Residents completed eight clinical scenarios generated by residency program directors, each with multi-part questions related to the scenario (see online supplementary appendix). Within each training program, residents were randomized by order of presentation to the study room to use either PubMed4Hh or Medical Apps to answer the first four clinical scenarios. They then switched arms to answer the last four clinical scenarios. Residents were asked to defer using existing knowledge and were instructed to answer the scenario questions using only the available resources within their arm, regardless of prior knowledge.

They were also asked to list either the PubMed article identification number or the medical/drug information application used. No resident was asked the same question twice. All questions were answered at least once in both arms. Within each residency program, each resident received a unique version of the clinical scenarios form (same questions, different order). Residents were given a 5 min time limit to answer each question, which was deemed a reasonable and appropriate amount of time to locate information at the point of care.

The primary outcome was a grade for each question: fully incorrect/blank=0, partially correct=1, or fully correct=2. Answers were de-identified. The graders were the physicians who created the questions, and grades were assigned based on content and verification that the written answer exists in the listed PubMed abstract or medical/drug information application. If the content of an answer was graded as fully correct or partially correct, but not available in the listed resource, a grade of fully incorrect was assigned. The primary independent variable was intervention arm (PubMed4Hh or Medical Apps). Other independent variables included residency type (family medicine, internal medicine, emergency medicine, or pediatrics) and question type (drug-related, diagnosis/definitions, treatment/management, pathophysiology, epidemiology, or prevention).

Sample size

Nineteen people participated in this study, each answering 14–25 questions. This resulted in 423 person-question observations. One person was excluded for not answering at least three questions in both intervention arms, which then resulted in 18 final participants (table 1) and 409 person-question observations.

View this table:
Table 1

General characteristics of the 18 participants included in the analysis

AgeSexResidencyYears since MD
No dataFIMNo data
  • Age (years), sex, residency program, and years since obtaining medical degree (MD) are reported.

  • EM, emergency medicine; FM, family medicine; IM, internal medicine; Peds, pediatrics.

Clinical scenarios were created by the different residency program directors working in Botswana and were intended to represent clinical queries that they felt were representative of the information needs of resident physicians in their respective field. Each scenario contained multi-part questions and varied in the number of questions. Thus, participants from different residency programs answered a different number of questions.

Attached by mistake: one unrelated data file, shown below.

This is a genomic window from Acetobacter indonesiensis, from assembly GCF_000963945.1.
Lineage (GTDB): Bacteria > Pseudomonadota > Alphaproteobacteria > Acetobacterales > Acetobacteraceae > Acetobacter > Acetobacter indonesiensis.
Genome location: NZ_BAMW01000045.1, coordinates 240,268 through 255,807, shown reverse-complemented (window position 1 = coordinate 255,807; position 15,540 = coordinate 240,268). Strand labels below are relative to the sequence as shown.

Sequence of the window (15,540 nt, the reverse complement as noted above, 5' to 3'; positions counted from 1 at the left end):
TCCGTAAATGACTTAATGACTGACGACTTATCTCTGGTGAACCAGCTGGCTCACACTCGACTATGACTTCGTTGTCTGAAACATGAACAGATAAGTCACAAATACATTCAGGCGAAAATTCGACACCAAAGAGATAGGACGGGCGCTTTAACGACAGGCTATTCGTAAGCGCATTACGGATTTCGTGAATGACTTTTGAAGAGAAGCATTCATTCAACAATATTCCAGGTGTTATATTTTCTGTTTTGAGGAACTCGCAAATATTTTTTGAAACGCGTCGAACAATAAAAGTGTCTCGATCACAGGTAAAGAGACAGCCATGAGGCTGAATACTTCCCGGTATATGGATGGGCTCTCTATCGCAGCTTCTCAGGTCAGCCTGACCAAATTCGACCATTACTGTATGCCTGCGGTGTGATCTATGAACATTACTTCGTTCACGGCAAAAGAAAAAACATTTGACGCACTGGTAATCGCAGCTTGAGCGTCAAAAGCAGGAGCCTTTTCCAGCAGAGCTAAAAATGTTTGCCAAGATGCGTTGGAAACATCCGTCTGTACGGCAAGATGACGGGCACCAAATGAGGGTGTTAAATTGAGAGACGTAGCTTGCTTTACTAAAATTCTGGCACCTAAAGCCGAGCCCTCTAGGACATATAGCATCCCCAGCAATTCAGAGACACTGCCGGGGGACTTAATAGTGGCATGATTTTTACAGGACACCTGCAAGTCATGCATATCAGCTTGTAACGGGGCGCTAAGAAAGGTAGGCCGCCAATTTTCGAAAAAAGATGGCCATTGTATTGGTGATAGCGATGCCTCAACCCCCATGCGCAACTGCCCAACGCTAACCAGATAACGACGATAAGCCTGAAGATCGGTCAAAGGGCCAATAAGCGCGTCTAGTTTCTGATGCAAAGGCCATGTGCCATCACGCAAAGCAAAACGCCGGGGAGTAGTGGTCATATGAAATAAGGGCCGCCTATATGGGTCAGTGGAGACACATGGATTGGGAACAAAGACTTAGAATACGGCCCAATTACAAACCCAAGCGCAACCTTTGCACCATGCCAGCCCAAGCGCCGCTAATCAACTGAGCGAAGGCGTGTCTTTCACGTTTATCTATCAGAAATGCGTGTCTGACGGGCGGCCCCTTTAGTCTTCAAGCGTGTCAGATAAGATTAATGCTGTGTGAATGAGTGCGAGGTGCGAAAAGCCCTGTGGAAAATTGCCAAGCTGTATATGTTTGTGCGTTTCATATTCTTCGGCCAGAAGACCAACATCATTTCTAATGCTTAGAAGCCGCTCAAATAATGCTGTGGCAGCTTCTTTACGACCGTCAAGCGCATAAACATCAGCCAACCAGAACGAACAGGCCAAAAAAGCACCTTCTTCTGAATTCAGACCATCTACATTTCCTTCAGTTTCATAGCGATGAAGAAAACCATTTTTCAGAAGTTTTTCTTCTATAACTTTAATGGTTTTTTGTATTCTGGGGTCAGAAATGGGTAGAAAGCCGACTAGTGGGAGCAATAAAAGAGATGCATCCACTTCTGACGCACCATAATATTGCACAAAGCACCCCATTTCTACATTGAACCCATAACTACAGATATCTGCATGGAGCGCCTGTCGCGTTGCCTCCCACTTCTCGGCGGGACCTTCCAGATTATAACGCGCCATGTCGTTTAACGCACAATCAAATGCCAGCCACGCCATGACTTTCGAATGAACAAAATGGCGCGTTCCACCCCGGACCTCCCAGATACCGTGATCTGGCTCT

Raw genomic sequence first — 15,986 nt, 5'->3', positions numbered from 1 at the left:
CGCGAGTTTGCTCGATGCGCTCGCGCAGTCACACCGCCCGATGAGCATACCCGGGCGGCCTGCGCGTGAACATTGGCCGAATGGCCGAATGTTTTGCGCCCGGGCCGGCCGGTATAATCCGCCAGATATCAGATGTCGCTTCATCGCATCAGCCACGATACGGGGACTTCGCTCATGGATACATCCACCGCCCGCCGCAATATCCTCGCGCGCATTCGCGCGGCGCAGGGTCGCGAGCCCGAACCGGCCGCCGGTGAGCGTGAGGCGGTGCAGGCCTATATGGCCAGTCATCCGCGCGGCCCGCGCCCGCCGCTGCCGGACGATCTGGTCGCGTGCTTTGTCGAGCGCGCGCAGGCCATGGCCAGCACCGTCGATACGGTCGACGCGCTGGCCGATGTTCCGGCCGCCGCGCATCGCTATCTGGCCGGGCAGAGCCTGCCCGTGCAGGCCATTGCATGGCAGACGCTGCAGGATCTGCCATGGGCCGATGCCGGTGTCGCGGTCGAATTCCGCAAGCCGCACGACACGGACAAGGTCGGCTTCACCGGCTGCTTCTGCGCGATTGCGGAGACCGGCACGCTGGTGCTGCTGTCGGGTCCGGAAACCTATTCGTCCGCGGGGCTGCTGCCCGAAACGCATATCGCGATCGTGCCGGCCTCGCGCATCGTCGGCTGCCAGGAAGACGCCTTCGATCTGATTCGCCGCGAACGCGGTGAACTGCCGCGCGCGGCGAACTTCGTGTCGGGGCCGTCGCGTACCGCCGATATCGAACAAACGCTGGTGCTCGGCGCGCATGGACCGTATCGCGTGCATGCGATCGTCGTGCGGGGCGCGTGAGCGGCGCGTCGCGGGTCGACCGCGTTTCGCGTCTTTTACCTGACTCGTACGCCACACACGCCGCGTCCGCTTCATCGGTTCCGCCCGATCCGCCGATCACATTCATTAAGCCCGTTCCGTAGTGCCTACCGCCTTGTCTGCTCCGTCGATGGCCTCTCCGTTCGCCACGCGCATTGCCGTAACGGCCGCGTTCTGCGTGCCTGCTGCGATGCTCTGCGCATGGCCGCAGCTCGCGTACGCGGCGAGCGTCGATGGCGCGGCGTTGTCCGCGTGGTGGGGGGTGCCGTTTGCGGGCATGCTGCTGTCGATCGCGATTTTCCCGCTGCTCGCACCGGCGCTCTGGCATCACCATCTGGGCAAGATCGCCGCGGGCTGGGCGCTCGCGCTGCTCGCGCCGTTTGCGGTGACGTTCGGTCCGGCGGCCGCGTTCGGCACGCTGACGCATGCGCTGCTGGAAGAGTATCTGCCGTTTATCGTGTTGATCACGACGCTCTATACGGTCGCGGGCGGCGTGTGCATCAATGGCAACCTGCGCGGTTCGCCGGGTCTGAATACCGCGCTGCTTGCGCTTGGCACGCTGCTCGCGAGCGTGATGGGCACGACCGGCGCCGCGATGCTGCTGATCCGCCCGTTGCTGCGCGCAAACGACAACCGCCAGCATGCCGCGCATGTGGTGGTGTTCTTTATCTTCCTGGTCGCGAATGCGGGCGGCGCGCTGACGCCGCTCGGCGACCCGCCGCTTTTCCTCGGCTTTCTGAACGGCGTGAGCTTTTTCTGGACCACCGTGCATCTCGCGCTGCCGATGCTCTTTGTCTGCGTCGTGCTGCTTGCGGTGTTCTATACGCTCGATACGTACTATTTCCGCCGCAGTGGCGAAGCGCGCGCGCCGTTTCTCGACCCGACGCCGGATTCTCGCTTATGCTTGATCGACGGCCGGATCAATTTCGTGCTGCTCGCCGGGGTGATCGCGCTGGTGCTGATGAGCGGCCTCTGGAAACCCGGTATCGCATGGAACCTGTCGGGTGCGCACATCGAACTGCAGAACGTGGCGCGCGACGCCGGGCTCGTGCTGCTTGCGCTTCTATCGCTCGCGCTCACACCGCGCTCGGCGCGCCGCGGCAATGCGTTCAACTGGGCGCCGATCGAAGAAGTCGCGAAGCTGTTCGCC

Statistical analysis

Graphics and univariate analyses were conducted to examine the primary outcome of grade and the distribution of study variables (intervention arm, resident type, and question type). A χ2 test was used to assess equal distribution of residency type and question type within the intervention arms.

In assessing the association between grade and intervention arm, χ2 tests, Mann–Whitney–Wilcoxon tests, analysis of variance (ANOVA) using general linear models (GLM), and mixed models were conducted. Using person-question as the unit of analysis (n=409), we performed several analyses treating the primary outcome of grade as a categorical, ordinal, and continuous variable. Treating grade as categorical, cross-tabulation, χ2 and Cochran–Mantel–Haenszel statistics of general association were used to assess the association between ‘percent correct’ and intervention arm. Treating grade as ordinal, the Mann–Whitney–Wilcoxon test was used to assess the association between ‘levels of correctness’ and intervention arm. Treating grade as continuous, ANOVA (using GLM) was used to assess the relationship between ‘correctness’ and intervention arm.

These relationships were further examined using person as the unit of analysis (n=18), treating grade as continuous. Mixed models were used to examine the relationship between grade and intervention arm, taking into account the dependency or ‘clusters of observations’ within persons. The person clusters were handled by adding a subject random intercept component to the model and specifying compound symmetry as the working correlation structure.

In all analyses the association between grade and arm was examined, both overall and by residency type and question type. Statistical analyses were performed using SAS V.9.3.

This study was approved by the Institutional Review Board at the University of Pennsylvania in the USA and the Ministry of Health in Botswana.


Grade differs by intervention arm